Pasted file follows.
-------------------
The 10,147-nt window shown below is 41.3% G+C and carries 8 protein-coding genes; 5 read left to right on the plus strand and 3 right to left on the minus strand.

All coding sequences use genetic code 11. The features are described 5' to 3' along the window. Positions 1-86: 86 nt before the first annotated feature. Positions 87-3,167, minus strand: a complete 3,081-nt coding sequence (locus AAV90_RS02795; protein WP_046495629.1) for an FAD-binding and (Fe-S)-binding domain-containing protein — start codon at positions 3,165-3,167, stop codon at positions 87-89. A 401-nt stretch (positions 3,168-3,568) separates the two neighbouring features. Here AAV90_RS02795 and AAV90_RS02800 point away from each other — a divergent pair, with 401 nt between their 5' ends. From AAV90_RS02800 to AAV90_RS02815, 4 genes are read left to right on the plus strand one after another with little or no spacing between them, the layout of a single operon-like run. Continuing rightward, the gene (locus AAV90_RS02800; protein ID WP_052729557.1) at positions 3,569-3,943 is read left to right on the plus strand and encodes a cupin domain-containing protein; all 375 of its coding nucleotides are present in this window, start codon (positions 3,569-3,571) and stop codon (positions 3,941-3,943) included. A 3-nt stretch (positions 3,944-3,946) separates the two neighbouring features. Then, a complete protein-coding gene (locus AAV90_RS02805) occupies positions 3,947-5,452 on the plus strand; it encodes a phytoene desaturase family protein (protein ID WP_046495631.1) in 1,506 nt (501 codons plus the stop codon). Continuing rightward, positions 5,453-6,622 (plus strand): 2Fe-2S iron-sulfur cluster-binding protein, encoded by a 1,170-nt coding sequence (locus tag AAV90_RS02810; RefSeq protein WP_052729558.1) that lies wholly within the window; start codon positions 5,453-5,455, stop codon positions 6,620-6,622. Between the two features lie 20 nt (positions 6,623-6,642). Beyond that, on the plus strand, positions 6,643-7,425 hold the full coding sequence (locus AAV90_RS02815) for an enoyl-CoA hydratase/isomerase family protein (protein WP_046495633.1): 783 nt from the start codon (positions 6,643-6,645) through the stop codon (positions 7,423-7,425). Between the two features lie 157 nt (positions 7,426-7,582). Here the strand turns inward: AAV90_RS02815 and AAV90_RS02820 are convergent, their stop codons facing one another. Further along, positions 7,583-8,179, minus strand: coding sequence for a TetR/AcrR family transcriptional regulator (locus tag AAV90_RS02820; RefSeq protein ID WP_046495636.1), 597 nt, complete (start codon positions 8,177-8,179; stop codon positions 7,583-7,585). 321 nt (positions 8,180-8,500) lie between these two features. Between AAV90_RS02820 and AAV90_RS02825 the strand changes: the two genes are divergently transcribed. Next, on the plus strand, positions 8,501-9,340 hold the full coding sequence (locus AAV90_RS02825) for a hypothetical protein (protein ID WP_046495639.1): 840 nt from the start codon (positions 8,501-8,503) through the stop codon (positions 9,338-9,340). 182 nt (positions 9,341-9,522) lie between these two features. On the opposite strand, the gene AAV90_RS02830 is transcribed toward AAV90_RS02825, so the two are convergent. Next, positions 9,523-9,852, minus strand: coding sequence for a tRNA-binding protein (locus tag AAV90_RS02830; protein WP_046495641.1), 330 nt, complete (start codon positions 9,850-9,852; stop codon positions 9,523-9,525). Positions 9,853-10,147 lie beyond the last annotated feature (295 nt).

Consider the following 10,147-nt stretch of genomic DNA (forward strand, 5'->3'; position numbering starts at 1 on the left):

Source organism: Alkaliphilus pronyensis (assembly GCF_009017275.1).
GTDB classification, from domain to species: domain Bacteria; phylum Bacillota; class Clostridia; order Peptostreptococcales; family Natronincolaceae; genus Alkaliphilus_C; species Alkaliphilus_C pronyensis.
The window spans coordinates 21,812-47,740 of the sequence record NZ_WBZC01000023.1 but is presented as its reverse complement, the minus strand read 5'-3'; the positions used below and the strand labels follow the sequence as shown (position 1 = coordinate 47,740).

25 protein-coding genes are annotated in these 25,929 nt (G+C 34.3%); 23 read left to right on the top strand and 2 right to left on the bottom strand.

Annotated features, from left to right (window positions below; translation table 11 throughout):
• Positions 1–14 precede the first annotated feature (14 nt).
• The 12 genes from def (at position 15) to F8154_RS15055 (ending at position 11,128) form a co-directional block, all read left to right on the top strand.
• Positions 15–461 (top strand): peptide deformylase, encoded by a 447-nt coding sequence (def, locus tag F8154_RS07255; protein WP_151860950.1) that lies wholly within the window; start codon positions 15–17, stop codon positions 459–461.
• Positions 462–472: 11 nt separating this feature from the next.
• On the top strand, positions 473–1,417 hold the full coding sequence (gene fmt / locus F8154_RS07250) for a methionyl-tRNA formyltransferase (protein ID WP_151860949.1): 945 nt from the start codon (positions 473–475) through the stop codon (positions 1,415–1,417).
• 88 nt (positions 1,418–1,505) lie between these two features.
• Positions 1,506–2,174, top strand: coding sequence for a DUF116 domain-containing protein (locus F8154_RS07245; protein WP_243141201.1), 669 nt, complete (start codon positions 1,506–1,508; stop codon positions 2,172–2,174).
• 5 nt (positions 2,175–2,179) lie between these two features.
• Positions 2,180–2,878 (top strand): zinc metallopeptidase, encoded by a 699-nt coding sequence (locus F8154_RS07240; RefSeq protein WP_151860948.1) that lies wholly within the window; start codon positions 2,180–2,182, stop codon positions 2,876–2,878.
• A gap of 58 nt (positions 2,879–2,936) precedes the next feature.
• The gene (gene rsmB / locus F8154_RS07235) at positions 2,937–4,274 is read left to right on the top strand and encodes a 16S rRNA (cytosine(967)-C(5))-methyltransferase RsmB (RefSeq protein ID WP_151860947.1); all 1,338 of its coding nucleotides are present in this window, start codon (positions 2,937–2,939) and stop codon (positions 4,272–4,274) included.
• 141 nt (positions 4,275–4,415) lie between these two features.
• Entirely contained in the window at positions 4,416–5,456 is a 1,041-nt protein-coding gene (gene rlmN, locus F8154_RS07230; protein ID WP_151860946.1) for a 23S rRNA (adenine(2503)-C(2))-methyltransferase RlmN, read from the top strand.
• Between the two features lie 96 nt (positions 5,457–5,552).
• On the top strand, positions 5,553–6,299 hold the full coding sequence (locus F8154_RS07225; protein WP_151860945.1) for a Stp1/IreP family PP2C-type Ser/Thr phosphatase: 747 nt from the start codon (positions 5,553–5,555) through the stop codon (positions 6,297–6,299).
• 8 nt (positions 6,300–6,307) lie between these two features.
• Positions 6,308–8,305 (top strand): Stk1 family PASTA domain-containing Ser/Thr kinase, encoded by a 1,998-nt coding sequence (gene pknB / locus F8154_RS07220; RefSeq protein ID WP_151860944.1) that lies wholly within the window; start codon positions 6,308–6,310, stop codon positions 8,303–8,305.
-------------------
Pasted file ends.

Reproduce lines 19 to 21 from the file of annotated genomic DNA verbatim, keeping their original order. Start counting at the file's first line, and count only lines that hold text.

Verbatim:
• The gene (gene rsmB / locus F8154_RS07235) at positions 2,937–4,274 is read left to right on the top strand and encodes a 16S rRNA (cytosine(967)-C(5))-methyltransferase RsmB (RefSeq protein ID WP_151860947.1); all 1,338 of its coding nucleotides are present in this window, start codon (positions 2,937–2,939) and stop codon (positions 4,272–4,274) included.
• 141 nt (positions 4,275–4,415) lie between these two features.
• Entirely contained in the window at positions 4,416–5,456 is a 1,041-nt protein-coding gene (gene rlmN, locus F8154_RS07230; protein ID WP_151860946.1) for a 23S rRNA (adenine(2503)-C(2))-methyltransferase RlmN, read from the top strand.